Is the characters from Alice in wonderland are at use your own risk when it already became public domain?
- MichaelLv 74 years agoFavorite Answer
In addition to what Gigapie already stated, I would note that modern adaptations of Alice in Wonderland have their own copyright. Any new characters, lines of dialogue, visual depictions, etc. are still copyrighted if they were first introduced in these modern works and are not found in the original public domain texts and illustrations.
You can use any character you want from the original Alice in Wonderland books without first seeking anyone's permission and you can likewise freely copy the visual characterizations of Wonderland and its inhabitants drawn by John Tenniel because these are public domain works. What you cannot do is visually depict them in the same way as Disney did in its "Alice in Wonderland" movie. Likewise you can insert any lines of dialogue into a character's mouth that Lewis Carroll did in his books, but you cannot do the same if that line first appeared in the Disney movie.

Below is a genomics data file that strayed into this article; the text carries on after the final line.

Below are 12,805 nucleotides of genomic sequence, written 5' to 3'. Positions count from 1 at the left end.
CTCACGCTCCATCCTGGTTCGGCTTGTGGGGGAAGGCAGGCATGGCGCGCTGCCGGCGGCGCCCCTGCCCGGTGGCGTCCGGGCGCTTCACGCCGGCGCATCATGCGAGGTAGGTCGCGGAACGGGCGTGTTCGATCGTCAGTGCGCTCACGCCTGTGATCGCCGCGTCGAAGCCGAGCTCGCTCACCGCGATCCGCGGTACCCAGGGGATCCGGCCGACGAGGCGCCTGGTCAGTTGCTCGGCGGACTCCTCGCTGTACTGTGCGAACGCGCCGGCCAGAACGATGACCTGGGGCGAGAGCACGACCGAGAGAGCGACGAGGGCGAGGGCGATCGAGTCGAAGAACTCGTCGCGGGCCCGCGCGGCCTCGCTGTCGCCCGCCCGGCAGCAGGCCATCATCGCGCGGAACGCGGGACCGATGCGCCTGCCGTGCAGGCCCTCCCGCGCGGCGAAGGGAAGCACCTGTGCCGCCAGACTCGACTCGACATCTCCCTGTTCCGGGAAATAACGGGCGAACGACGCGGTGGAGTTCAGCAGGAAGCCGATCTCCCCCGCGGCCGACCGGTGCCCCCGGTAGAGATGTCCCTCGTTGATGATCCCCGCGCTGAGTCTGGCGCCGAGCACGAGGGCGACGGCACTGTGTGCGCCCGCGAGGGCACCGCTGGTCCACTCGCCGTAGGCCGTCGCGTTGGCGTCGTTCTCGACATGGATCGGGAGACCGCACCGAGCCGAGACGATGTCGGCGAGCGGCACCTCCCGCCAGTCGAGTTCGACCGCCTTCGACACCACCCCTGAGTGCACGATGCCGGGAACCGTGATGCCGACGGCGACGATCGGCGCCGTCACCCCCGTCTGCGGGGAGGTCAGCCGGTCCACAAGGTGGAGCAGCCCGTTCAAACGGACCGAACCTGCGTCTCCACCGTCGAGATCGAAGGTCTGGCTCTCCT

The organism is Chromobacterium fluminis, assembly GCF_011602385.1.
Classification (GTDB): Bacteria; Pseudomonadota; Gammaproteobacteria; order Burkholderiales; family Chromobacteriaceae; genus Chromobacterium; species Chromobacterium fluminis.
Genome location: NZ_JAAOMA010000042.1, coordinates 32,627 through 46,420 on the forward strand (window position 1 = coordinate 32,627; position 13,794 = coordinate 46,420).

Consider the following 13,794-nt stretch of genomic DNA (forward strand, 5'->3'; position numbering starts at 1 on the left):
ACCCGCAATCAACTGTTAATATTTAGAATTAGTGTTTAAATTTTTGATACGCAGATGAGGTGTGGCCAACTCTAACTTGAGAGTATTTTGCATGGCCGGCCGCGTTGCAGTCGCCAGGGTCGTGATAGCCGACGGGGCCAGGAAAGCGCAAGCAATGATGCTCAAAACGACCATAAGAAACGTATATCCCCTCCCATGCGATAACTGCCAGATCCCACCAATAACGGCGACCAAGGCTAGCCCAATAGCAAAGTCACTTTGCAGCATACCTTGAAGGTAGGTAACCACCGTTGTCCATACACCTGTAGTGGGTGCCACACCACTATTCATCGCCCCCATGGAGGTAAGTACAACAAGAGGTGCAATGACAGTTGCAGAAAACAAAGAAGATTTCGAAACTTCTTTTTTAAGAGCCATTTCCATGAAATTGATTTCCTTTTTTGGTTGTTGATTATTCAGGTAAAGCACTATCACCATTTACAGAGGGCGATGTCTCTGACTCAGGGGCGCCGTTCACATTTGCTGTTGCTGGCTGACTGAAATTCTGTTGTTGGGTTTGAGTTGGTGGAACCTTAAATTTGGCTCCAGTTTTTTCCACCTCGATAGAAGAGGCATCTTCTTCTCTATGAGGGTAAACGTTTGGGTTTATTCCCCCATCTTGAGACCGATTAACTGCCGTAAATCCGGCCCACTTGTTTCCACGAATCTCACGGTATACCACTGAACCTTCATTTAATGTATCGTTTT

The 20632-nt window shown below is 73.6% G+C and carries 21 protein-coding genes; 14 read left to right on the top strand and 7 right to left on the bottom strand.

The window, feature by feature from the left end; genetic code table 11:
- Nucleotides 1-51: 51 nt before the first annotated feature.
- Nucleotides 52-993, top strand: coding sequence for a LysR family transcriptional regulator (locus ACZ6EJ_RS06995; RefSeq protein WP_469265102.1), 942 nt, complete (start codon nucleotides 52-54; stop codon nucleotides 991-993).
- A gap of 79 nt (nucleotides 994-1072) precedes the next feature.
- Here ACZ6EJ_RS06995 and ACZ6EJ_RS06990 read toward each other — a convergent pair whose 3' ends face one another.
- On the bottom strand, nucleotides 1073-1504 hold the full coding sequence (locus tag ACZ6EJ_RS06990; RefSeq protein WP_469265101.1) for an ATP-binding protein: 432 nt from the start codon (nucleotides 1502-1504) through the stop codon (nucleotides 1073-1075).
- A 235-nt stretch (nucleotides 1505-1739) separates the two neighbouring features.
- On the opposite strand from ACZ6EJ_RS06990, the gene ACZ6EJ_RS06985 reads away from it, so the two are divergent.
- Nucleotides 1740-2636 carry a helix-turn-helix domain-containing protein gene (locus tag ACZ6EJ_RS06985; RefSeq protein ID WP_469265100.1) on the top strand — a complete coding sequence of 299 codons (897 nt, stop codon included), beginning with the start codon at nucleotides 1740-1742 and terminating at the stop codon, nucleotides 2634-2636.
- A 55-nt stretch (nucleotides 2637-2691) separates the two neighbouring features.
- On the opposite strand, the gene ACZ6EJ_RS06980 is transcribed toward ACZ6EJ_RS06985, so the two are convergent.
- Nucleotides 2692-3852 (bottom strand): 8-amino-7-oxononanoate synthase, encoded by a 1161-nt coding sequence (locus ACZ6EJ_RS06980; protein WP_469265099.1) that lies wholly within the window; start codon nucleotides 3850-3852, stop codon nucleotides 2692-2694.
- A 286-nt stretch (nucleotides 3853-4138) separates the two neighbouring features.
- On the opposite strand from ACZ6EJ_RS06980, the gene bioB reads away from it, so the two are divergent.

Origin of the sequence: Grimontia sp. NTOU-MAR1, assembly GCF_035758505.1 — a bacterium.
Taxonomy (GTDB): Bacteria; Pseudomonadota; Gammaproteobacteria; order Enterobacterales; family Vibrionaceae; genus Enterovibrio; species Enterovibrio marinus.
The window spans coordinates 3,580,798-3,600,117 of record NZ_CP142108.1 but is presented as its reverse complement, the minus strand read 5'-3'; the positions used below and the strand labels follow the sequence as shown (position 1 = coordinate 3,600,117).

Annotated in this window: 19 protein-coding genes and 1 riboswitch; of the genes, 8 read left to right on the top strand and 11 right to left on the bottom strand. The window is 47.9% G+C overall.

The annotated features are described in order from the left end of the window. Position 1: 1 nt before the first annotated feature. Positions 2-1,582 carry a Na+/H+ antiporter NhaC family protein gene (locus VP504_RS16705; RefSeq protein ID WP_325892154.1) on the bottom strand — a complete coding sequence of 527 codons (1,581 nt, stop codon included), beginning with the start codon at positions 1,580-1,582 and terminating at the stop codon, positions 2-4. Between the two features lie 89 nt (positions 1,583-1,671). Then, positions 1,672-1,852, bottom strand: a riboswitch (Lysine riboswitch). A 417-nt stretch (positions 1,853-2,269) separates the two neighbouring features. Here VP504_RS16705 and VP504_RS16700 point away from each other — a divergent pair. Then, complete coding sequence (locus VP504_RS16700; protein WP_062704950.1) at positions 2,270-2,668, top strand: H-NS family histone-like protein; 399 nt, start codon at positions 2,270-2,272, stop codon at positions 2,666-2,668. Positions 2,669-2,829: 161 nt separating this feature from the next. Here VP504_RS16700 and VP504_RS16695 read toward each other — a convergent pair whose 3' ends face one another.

- Anonymous4 years ago
Your question is gibberish so I'm not sure what you mean (and I'm not sure that you know what you mean either).
If this helps: Anything written by Lewis Carroll, and any pictures drawn by his illustrator John Tenniel, are in the public domain now, because both of them have been dead for much longer than 70 years.
I have no idea what you mean by "use at your own risk." There is no legal "risk" in using them.